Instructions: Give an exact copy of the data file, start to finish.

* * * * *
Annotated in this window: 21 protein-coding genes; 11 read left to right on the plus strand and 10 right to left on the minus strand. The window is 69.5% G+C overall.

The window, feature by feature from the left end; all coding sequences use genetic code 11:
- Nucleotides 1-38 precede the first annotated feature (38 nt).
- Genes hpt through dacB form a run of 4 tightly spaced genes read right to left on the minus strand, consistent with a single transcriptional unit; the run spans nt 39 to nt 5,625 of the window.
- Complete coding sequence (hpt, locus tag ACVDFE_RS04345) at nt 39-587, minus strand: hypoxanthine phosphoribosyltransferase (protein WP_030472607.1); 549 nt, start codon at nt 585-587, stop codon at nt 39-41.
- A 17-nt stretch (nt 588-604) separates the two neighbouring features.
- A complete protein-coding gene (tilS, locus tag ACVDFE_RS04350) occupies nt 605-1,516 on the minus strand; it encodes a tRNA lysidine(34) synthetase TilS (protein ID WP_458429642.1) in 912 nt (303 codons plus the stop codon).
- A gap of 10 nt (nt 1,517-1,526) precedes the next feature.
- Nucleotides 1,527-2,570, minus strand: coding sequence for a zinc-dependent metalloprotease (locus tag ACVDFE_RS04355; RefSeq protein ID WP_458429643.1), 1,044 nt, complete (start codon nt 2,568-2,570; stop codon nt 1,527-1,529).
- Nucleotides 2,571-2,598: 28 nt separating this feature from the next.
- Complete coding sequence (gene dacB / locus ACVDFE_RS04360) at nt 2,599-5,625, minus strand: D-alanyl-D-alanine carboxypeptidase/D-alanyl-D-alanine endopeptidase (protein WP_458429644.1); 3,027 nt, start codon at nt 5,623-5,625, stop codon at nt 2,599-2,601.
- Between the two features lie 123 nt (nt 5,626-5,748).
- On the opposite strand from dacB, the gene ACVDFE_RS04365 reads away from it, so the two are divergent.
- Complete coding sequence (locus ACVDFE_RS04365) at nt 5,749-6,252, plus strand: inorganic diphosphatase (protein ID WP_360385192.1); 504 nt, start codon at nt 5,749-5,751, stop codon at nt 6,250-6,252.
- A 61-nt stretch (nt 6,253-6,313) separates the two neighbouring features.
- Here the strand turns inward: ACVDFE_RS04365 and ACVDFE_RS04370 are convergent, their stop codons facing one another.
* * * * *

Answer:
Annotated in this window: 21 protein-coding genes; 11 read left to right on the plus strand and 10 right to left on the minus strand. The window is 69.5% G+C overall.

The window, feature by feature from the left end; all coding sequences use genetic code 11:
- Nucleotides 1-38 precede the first annotated feature (38 nt).
- Genes hpt through dacB form a run of 4 tightly spaced genes read right to left on the minus strand, consistent with a single transcriptional unit; the run spans nt 39 to nt 5,625 of the window.
- Complete coding sequence (hpt, locus tag ACVDFE_RS04345) at nt 39-587, minus strand: hypoxanthine phosphoribosyltransferase (protein WP_030472607.1); 549 nt, start codon at nt 585-587, stop codon at nt 39-41.
- A 17-nt stretch (nt 588-604) separates the two neighbouring features.
- A complete protein-coding gene (tilS, locus tag ACVDFE_RS04350) occupies nt 605-1,516 on the minus strand; it encodes a tRNA lysidine(34) synthetase TilS (protein ID WP_458429642.1) in 912 nt (303 codons plus the stop codon).
- A gap of 10 nt (nt 1,517-1,526) precedes the next feature.
- Nucleotides 1,527-2,570, minus strand: coding sequence for a zinc-dependent metalloprotease (locus tag ACVDFE_RS04355; RefSeq protein ID WP_458429643.1), 1,044 nt, complete (start codon nt 2,568-2,570; stop codon nt 1,527-1,529).
- Nucleotides 2,571-2,598: 28 nt separating this feature from the next.
- Complete coding sequence (gene dacB / locus ACVDFE_RS04360) at nt 2,599-5,625, minus strand: D-alanyl-D-alanine carboxypeptidase/D-alanyl-D-alanine endopeptidase (protein WP_458429644.1); 3,027 nt, start codon at nt 5,623-5,625, stop codon at nt 2,599-2,601.
- Between the two features lie 123 nt (nt 5,626-5,748).
- On the opposite strand from dacB, the gene ACVDFE_RS04365 reads away from it, so the two are divergent.
- Complete coding sequence (locus ACVDFE_RS04365) at nt 5,749-6,252, plus strand: inorganic diphosphatase (protein ID WP_360385192.1); 504 nt, start codon at nt 5,749-5,751, stop codon at nt 6,250-6,252.
- A 61-nt stretch (nt 6,253-6,313) separates the two neighbouring features.
- Here the strand turns inward: ACVDFE_RS04365 and ACVDFE_RS04370 are convergent, their stop codons facing one another.